Darryl A. Goldberg
24/7 assistance | Se habla español
PLEASE NOTE: our office remains open and available to serve you during the COVID-19 crisis. We are attempting to limit in person consultations and offering our clients alternatives such as telephone consultations or via other confidential electronic means. We are available for in person meetings in limited and appropriate circumstances. Please call our office to discuss your options and rest assured we are continually working and here to help.

Chicago Criminal Law Blog

Pair accused of identity theft and fraud

If you drive about 18 miles southwest of Chicago, you will arrive in the Village of Homer Glen. A pair of men were recently arrested there after a two-year investigation on charges of identity theft, fraud and forgery-related crimes, the Will County Sheriff's Office said.

Former Chicago police officer gets early federal prison release

The pandemic has had a negative effect on the lives of the vast majority of people. One of the few exceptions is former Chicago narcotics officer Glenn Lewellen, who was convicted of kidnapping and robbing drug dealers.

Lewellen was recently released from federal prison more than six years early because of the threat of coronavirus. Back in 2013, he was sentenced to 18 years on narcotics conspiracy charges after conspiring with a paid informant in eight robberies and kidnappings.

DeVos redoes sexual assault allegation rules in campus cases

A decade ago, many believed that sexual assault allegations were too often given scant attention by colleges and that accusers were routinely discouraged from reporting attacks. The Obama administration tried to correct that approach, but many believed it overcompensated in favor of accusers with rules that did not protect the due process rights of those who were accused of misconduct.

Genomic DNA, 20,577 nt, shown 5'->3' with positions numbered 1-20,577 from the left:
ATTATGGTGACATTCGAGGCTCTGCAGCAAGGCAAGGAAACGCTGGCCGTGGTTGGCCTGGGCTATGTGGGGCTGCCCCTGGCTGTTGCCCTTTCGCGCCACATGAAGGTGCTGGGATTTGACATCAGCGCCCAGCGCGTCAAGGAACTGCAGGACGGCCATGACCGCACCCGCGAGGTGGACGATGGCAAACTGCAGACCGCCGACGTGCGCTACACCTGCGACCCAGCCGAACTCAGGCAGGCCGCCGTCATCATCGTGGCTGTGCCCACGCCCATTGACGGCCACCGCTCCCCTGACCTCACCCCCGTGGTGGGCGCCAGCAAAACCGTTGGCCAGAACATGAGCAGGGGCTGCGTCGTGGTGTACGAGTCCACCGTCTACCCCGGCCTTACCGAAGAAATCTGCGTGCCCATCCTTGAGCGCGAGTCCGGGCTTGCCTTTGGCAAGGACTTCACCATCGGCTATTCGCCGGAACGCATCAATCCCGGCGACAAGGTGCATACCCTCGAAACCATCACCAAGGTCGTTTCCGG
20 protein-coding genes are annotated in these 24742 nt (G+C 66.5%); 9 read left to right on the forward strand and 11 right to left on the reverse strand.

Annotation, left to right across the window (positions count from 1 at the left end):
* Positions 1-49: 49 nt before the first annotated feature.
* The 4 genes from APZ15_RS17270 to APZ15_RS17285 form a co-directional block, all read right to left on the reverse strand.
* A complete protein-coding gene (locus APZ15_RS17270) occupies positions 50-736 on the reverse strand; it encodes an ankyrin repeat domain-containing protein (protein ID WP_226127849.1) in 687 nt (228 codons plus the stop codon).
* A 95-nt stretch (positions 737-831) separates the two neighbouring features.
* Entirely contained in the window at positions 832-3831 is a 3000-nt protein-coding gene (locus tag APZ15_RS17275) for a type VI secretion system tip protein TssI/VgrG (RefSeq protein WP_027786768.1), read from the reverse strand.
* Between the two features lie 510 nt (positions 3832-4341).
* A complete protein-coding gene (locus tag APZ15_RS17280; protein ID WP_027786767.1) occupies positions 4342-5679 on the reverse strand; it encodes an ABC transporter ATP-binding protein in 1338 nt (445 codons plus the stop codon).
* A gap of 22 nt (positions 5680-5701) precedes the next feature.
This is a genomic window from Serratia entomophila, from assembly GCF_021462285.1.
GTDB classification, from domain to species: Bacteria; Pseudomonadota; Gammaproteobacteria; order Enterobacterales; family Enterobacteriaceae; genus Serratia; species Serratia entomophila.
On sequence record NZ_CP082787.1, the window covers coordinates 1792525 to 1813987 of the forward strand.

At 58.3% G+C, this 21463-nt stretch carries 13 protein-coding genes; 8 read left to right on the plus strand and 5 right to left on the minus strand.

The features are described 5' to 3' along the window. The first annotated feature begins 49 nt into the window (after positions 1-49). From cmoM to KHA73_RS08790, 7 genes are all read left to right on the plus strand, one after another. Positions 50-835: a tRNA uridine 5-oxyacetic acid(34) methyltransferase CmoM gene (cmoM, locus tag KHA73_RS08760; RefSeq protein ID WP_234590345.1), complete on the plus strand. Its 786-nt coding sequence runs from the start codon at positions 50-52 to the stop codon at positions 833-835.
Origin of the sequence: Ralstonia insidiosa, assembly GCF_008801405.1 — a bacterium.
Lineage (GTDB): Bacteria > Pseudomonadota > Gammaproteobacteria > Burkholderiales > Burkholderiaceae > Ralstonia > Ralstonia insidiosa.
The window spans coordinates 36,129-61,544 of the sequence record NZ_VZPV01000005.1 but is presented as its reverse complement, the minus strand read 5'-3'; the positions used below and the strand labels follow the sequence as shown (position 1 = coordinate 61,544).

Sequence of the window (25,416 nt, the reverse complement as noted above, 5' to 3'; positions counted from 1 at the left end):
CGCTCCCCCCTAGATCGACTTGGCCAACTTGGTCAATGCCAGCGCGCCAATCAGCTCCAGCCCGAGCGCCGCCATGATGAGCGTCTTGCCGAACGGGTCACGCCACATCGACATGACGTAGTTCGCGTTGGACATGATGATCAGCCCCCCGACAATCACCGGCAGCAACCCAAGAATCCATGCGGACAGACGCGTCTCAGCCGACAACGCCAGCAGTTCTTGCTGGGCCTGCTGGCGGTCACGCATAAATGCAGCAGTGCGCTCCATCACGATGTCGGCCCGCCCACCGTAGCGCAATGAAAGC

Education Secretary Betsy DeVos recently announced rules that many believe will strike a new balance that respects the rights of both accusers and the accused. Lexology says the final regulations "materially change how cases of sexual misconduct must be handled at colleges and universities" that receive federal funding.

Supreme Court overturns Bridgegate fraud convictions

Chicago sports fans are very familiar with the phrase “what might have been.” They sometimes wistfully wonder what might have been if key injuries or pivotal plays had never taken place. (Most famous example: Steve Bartman.)

Former New Jersey Governor Chris Christie is a political example of “what might have been.” Once a promising presidential contender, his career was derailed by a 2013 scandal known as Bridgegate – a scandal that was today downsized by the U.S. Supreme Court when it unanimously overturned the convictions of two Christie allies on federal fraud charges.

ACLU study shows wide racial disparity in Illinois criminal justice

It goes without saying that across U.S. history, African Americans have not been treated fairly or equally. The inequality is less overt today, but it still exists, as the results of a recent American Civil Liberties Union study make clear.

The ACLU study looked at marijuana arrests across the U.S. from 2010 to 2018 and found that in Illinois, African Americans were 7.5 times more likely than whites to be arrested for marijuana possession despite nearly identical usage rates.

Experienced Federal Prosecutor to Lead Fight against COVID-19 (Coronavirus) Fraud in Chicago